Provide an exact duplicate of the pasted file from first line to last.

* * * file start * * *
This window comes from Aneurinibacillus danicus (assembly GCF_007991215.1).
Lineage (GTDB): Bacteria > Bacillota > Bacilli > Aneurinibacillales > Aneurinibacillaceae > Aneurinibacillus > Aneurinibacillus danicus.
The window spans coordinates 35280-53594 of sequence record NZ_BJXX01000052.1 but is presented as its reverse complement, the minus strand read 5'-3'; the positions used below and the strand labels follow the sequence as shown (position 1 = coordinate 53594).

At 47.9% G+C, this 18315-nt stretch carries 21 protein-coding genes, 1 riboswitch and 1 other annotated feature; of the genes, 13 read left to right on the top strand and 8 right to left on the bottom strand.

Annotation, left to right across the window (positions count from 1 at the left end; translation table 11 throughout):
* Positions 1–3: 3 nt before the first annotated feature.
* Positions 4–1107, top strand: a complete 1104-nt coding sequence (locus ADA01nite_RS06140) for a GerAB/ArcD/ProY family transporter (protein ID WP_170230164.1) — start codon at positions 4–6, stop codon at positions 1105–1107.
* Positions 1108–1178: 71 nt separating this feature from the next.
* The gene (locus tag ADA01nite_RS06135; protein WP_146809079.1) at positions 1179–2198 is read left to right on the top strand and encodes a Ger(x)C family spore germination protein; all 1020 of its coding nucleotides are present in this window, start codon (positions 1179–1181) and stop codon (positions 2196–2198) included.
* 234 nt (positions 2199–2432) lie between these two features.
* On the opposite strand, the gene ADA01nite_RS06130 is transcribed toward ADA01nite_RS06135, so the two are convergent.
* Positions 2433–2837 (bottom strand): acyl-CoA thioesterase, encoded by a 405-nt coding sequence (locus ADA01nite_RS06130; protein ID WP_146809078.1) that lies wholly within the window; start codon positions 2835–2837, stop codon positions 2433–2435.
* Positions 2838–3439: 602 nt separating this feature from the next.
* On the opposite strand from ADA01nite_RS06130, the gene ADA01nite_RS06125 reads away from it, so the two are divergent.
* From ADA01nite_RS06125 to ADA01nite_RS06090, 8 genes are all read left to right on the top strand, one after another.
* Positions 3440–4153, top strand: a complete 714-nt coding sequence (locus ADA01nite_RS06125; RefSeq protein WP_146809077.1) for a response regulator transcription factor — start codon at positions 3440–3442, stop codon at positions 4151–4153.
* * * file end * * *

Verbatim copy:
This window comes from Aneurinibacillus danicus (assembly GCF_007991215.1).
Lineage (GTDB): Bacteria > Bacillota > Bacilli > Aneurinibacillales > Aneurinibacillaceae > Aneurinibacillus > Aneurinibacillus danicus.
The window spans coordinates 35280-53594 of sequence record NZ_BJXX01000052.1 but is presented as its reverse complement, the minus strand read 5'-3'; the positions used below and the strand labels follow the sequence as shown (position 1 = coordinate 53594).

At 47.9% G+C, this 18315-nt stretch carries 21 protein-coding genes, 1 riboswitch and 1 other annotated feature; of the genes, 13 read left to right on the top strand and 8 right to left on the bottom strand.

Annotation, left to right across the window (positions count from 1 at the left end; translation table 11 throughout):
* Positions 1–3: 3 nt before the first annotated feature.
* Positions 4–1107, top strand: a complete 1104-nt coding sequence (locus ADA01nite_RS06140) for a GerAB/ArcD/ProY family transporter (protein ID WP_170230164.1) — start codon at positions 4–6, stop codon at positions 1105–1107.
* Positions 1108–1178: 71 nt separating this feature from the next.
* The gene (locus tag ADA01nite_RS06135; protein WP_146809079.1) at positions 1179–2198 is read left to right on the top strand and encodes a Ger(x)C family spore germination protein; all 1020 of its coding nucleotides are present in this window, start codon (positions 1179–1181) and stop codon (positions 2196–2198) included.
* 234 nt (positions 2199–2432) lie between these two features.
* On the opposite strand, the gene ADA01nite_RS06130 is transcribed toward ADA01nite_RS06135, so the two are convergent.
* Positions 2433–2837 (bottom strand): acyl-CoA thioesterase, encoded by a 405-nt coding sequence (locus ADA01nite_RS06130; protein ID WP_146809078.1) that lies wholly within the window; start codon positions 2835–2837, stop codon positions 2433–2435.
* Positions 2838–3439: 602 nt separating this feature from the next.
* On the opposite strand from ADA01nite_RS06130, the gene ADA01nite_RS06125 reads away from it, so the two are divergent.
* From ADA01nite_RS06125 to ADA01nite_RS06090, 8 genes are all read left to right on the top strand, one after another.
* Positions 3440–4153, top strand: a complete 714-nt coding sequence (locus ADA01nite_RS06125; RefSeq protein WP_146809077.1) for a response regulator transcription factor — start codon at positions 3440–3442, stop codon at positions 4151–4153.